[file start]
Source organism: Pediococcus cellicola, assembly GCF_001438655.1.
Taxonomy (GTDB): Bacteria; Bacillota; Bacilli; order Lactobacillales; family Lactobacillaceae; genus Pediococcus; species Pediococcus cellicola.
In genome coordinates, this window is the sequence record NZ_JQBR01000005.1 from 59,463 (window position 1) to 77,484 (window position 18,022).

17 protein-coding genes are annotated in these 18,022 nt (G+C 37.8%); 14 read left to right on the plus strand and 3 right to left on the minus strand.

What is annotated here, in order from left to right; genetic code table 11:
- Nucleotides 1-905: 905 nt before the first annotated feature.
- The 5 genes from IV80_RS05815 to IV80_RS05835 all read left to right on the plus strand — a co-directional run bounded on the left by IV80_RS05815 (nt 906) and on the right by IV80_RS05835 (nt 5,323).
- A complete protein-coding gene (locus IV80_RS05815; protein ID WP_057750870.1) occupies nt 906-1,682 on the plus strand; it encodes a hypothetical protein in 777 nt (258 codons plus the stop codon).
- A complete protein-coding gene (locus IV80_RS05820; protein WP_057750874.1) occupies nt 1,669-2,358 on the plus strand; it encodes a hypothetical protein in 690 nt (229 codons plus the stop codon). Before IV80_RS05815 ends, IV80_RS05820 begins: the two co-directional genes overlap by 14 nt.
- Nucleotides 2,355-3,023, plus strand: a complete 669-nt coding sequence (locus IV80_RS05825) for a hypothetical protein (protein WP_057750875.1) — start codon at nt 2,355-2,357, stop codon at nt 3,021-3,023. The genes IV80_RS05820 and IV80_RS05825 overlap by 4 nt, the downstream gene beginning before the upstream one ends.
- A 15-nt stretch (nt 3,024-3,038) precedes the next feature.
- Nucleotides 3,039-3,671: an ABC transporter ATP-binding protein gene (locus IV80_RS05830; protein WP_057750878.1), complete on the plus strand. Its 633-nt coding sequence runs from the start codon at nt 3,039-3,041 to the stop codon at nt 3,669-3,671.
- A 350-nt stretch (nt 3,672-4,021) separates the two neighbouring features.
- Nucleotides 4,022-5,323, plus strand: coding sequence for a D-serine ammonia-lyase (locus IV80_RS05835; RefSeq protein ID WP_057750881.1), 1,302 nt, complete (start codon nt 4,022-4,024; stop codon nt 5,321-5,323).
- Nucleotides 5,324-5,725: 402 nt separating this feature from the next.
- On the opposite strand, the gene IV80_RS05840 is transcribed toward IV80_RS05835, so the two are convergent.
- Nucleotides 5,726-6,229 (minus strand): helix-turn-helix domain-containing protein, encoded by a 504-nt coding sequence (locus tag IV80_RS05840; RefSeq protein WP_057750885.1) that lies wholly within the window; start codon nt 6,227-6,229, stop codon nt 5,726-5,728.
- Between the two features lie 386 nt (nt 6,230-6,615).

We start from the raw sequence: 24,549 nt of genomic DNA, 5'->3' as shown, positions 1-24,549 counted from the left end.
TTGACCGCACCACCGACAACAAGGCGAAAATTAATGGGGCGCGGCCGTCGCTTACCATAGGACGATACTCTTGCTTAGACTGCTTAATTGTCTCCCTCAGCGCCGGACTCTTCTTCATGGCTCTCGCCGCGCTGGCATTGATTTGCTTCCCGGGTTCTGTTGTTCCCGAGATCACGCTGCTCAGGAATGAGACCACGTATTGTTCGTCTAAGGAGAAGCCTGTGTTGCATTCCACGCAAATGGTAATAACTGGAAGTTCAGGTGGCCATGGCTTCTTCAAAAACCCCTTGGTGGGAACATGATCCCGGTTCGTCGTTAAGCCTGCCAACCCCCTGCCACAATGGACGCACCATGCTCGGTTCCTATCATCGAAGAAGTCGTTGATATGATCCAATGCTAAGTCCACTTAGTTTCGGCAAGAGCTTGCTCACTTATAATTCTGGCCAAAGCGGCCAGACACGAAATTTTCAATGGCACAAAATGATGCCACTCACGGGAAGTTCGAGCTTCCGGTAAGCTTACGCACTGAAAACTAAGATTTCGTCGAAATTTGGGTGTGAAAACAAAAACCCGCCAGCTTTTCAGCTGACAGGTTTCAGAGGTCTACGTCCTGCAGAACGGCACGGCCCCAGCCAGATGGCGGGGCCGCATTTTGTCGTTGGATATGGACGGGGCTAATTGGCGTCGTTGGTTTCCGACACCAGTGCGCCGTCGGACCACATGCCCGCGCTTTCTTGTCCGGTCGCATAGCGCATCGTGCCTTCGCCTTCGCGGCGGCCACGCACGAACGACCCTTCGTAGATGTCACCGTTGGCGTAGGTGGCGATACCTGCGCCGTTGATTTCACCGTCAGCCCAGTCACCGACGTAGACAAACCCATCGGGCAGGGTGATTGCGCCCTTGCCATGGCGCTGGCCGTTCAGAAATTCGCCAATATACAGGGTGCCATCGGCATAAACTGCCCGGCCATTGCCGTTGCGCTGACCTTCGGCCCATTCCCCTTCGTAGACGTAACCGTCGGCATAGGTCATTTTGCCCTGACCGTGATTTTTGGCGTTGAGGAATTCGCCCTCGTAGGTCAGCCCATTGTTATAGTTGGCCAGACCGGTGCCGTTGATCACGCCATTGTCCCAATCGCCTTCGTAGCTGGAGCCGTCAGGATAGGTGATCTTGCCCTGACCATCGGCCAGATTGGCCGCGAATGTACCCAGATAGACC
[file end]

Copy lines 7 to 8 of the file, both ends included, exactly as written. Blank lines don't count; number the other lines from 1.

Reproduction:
- The 5 genes from IV80_RS05815 to IV80_RS05835 all read left to right on the plus strand — a co-directional run bounded on the left by IV80_RS05815 (nt 906) and on the right by IV80_RS05835 (nt 5,323).
- A complete protein-coding gene (locus IV80_RS05815; protein ID WP_057750870.1) occupies nt 906-1,682 on the plus strand; it encodes a hypothetical protein in 777 nt (258 codons plus the stop codon).